It's too easy to disparage New Mexico for its lack of youth-empowering, School of Rock-style summer camps like the one featured in Girls Rock! (read Marisa Demarco's film review, then see it at the Guild June 6 through 12). We've got music programs, all right, but they're, uh, not quite synced up with the iPod generation. Lord knows Hummingbird Music Camp would be a lot cooler if your counselors were Carrie Brownstein (Sleater-Kinney) and Beth Ditto (The Gossip). But—for now, at least—we just don't have those kinds of resources.
Can you sneak literary references into ear candy? Self-described power-pop four-piece Sweetness doesn’t see why not. You might be too busy nodding your head to notice, but the garage-anthem “Angry Candy” is a reference to a stanza in an E.E. Cummings poem. The American wordsmith isn’t the only literary figure alluded to on the sly. “I think you can have pop songs with interesting lyrics that go beyond, ‘I want to hold you until the day I die,’ ” says guitarist and English major Chente Rimorin. “The lyrics can be intellectual innuendos.”
Devil on Our Side is like a long road trip with friends. There are moments when you're bored to tears and times when you wish you had stayed home, but when it's all over, you're glad you went. The record's sluggish pace and refusal to veer from its indie-punk schtick can make getting through the album on a first listen tough. But the murky, distorted guitars, high-strung keyboards and Adrianne Verhoeven's refreshingly out-of-tune vocals make the journey worth it. It's always sad when a quality outfit disbands, as The Anniversary did in 2004. But the group has a raw and giddy delivery that might have worn away if it had continued to make music. (SM)
Here's an interesting bit of rock history for you to think about before you head on over to one of the best and most badass shows to come our town's way in a little while. Shonen Knife doesn't make J-Pop and were never really part of that tentacled arm of Pacific Rim rock…
Drug Church • alternative, hardcore punk • The Coma Recovery • metal • Boyfriend Armada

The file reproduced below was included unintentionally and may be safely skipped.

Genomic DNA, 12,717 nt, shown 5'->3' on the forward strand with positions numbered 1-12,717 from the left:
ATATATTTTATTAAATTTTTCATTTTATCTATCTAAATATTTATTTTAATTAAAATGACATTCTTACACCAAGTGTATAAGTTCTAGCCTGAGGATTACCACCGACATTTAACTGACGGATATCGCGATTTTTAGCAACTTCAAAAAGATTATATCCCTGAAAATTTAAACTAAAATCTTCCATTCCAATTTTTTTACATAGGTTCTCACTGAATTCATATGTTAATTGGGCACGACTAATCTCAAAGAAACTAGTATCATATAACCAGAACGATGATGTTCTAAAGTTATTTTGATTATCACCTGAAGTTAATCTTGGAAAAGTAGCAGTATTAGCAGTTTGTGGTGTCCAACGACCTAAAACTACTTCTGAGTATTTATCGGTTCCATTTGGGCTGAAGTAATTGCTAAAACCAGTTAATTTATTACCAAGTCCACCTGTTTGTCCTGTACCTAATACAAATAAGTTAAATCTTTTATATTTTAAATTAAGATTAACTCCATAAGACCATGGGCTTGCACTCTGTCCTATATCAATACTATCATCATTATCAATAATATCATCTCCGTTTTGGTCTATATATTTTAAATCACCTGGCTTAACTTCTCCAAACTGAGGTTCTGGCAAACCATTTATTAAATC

By August March
Hey man, do you, like, wanna go to drug church? How's does coma recovery suit you after a night out and is there a Boyfriend Armada waiting you you in the stormy waters of the Rio Grande? Ask yourself these and other relevant questions on Thursday, May 25, when the fine folks over at ye olde Launchpad bring some of the bestest rocanrol music—made by some of the most archly named musical units in Satan's legion—to our humble, though not quite innocent little town by the river. Get ready to mosh until you melt down when the aforementioned Drug Church, a hardcore quintet from Nueva York, hit the stage. They'll be joined in brutal, sonic ritual by two of this town's loudest and louchest acts, Coma Recovery and Boyfriend Armada, of course. It'll be fun and maybe you'll even have a bruise or broken bone to show off afterwards … you know after your parents trundle off to bed and Snapchat is getting hot. This 13+ show is only $18; that should hopefully help the dark lord's recruitment efforts for the evening—it begins at 7pm, by the way.
Wiggle on over to the parking lot across from El Rey this Friday, May 26, to see the extraordinary, world-class electro house musician, record producer, DJ, and music executive, Steve Aoki at Downtown's Memorial Day Weekend Block Party. The booty bumpin' party will be held in the parking lot across from the Historic El Rey Theater (technically at Park It Place) and festivities get goin' at 6pm and will end at 11pm and general admission costs $49 and VIP tickets (which includes a commemorative lanyard, express entr, and access to the VIP area the best view) cost $83. Supporting the grammy nominated DJ are notable musicians in their own right, Slushii, Ookay and K?D.